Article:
by Mike McHugh
For most people, the campaign season mercifully ended a little over a week ago. Gone are the robo-calls, the signs, and the mudslinging TV ads. Sometimes it makes me wish we’d just go get ourselves a king and be done with it once and for all.
Our country would be much better off if elections were more fun. Take, as an example, the recent election for Vice President of the Pelican Coast Parrot Head Club. For one thing, it was short and sweet, lasting only as long as the band break at the club’s November meeting.
The race pitted the incumbent, Nancy Rogers, against an upstart challenger from the Toga Party by the name of Mike Guidry. It was obvious from the start that Mike had an excellent chance to unseat Nancy, as many of the club members were seen wearing sticky tags that read, “I Like Mike for VP.” There was no such material bearing Nancy’s name, and it was clear she had been outspent in the campaign by about a dollar fifty.
I came into the meeting undecided. I take my vote very seriously, and so I approached Mike to see where he stood on the issues. I asked him, “What’s your view on same-sex marriage?”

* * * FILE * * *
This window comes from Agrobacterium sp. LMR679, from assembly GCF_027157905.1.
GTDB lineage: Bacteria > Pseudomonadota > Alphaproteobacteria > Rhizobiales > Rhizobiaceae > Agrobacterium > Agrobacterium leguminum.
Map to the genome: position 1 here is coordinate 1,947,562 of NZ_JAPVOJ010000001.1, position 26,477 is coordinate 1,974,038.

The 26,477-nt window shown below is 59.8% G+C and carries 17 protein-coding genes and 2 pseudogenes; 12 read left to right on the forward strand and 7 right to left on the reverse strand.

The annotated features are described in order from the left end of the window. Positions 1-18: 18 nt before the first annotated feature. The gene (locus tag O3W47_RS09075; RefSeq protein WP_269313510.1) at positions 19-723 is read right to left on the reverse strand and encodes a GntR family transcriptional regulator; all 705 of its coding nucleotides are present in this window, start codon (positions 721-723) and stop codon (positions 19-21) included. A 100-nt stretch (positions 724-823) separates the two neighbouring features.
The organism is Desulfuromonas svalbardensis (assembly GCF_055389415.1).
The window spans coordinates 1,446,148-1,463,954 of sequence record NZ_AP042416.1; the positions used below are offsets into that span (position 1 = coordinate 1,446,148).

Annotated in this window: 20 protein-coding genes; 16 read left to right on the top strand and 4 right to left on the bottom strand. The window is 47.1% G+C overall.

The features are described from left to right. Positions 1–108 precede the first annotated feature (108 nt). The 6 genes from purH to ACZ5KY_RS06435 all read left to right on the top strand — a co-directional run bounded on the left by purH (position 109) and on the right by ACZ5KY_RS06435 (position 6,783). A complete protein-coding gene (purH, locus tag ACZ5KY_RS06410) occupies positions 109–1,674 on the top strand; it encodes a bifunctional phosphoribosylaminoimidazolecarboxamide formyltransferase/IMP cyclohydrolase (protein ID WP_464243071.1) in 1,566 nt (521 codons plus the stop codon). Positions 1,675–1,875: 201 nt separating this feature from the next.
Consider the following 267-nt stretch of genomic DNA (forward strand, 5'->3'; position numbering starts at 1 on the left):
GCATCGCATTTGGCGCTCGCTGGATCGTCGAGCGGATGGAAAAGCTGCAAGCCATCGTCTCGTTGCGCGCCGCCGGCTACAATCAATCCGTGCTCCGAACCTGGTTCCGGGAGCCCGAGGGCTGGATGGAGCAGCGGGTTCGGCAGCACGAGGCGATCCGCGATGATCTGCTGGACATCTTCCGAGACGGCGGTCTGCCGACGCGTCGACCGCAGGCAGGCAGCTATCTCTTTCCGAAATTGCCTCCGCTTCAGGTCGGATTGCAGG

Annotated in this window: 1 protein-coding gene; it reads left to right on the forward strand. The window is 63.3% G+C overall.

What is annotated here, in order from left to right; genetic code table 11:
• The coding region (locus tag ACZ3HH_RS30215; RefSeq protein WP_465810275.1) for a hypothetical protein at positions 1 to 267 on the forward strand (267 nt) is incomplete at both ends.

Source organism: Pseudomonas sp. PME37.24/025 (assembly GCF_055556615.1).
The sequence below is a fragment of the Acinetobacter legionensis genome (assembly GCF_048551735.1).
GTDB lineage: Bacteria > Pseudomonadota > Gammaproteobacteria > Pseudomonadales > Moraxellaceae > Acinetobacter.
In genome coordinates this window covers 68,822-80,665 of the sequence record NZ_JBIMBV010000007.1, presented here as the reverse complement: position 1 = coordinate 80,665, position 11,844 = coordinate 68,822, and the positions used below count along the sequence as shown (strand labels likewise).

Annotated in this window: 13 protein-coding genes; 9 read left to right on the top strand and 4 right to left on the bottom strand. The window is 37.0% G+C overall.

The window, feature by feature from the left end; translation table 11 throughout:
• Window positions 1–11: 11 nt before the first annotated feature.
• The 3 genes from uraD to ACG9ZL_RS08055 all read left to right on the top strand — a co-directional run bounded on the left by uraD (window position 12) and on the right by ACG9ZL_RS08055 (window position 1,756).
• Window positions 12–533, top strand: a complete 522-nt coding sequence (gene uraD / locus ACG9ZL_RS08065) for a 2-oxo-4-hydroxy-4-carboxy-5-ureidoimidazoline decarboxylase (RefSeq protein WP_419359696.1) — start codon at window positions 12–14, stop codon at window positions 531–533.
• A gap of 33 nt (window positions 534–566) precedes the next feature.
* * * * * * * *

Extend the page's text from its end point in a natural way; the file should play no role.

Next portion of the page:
He answered, “My official position on this is that I would not consider leaving my wife for a guy.” I appreciated his decisive stand.
I was curious as to how much Mike’s other supporters knew about his platform. I spotted my fiend, Lana, wearing an “I Like Mike” sticky, and so I approached her and her husband, Randy, to ask if they knew where he stood on the same-sex marriage thing.
“Well, I’m not sure,” Randy said, “but I hope he’s for it. For every two guys who marry each other, it frees up two girls for the rest of us.”
Another friend overheard the conversation and chimed in. “Yeah, but I bet they’re both ugly.”
A lively debate brought the campaign to a close. There was one issue on the agenda, and Mike made his point succinctly. “Let’s just adjourn and vote, so that Jerry Diaz can get back up here and play some more songs from his new CD.”
Nancy gave a profound rebuttal: “What he said.”
Such are the politics of Margaritaville